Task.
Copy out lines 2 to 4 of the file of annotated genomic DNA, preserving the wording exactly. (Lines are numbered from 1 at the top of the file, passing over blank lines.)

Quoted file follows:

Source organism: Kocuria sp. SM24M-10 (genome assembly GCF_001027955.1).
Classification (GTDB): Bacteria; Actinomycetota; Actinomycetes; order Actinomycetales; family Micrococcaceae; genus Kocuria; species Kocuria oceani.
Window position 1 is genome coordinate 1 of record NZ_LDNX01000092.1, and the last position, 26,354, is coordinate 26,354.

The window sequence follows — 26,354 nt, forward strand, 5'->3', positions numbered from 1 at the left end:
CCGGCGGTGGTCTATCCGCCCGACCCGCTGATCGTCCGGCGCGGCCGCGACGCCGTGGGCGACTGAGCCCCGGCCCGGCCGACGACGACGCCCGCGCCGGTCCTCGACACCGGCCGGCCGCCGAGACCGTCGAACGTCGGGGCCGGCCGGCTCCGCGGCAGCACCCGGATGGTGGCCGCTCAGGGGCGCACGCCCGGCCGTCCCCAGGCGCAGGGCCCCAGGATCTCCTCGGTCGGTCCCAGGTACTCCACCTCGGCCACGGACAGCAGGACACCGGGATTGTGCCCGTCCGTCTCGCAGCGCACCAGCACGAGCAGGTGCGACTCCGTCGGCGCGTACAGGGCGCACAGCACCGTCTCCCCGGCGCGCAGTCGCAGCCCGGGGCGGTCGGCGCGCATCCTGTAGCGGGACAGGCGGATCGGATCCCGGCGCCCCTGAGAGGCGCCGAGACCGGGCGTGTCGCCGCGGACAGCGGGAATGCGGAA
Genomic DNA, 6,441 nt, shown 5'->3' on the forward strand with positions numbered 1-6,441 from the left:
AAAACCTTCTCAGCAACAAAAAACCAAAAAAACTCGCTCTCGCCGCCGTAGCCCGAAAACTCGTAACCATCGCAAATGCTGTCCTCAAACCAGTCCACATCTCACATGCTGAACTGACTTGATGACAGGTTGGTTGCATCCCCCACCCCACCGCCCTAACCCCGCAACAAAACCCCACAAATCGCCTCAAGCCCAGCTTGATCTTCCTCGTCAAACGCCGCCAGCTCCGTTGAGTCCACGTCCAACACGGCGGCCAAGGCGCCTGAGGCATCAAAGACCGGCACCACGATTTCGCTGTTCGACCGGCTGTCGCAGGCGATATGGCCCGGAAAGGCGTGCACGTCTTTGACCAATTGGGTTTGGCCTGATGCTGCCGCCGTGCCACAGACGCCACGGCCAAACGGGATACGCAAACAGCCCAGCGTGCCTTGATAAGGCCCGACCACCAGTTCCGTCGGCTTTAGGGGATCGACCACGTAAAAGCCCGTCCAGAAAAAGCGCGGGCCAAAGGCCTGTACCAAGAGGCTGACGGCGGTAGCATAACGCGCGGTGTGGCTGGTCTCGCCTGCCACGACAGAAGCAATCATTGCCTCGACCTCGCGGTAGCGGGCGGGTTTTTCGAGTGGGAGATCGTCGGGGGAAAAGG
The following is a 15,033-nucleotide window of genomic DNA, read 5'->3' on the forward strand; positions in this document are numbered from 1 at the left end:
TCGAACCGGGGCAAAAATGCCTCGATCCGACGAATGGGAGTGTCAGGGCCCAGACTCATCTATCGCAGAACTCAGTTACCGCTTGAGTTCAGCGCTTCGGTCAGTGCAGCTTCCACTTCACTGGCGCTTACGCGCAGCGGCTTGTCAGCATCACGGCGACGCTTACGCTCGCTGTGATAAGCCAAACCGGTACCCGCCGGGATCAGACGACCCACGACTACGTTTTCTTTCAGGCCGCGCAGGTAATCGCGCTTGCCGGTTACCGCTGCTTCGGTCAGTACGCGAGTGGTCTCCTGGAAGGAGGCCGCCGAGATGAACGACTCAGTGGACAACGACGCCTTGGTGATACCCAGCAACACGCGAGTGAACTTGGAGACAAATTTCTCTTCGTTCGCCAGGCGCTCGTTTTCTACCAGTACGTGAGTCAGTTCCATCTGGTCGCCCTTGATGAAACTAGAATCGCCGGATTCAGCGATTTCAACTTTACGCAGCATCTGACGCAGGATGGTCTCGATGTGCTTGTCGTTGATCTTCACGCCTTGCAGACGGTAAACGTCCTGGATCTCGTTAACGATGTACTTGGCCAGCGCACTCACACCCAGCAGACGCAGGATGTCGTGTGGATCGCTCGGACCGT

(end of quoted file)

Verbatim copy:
Classification (GTDB): Bacteria; Actinomycetota; Actinomycetes; order Actinomycetales; family Micrococcaceae; genus Kocuria; species Kocuria oceani.
Window position 1 is genome coordinate 1 of record NZ_LDNX01000092.1, and the last position, 26,354, is coordinate 26,354.

The window sequence follows — 26,354 nt, forward strand, 5'->3', positions numbered from 1 at the left end: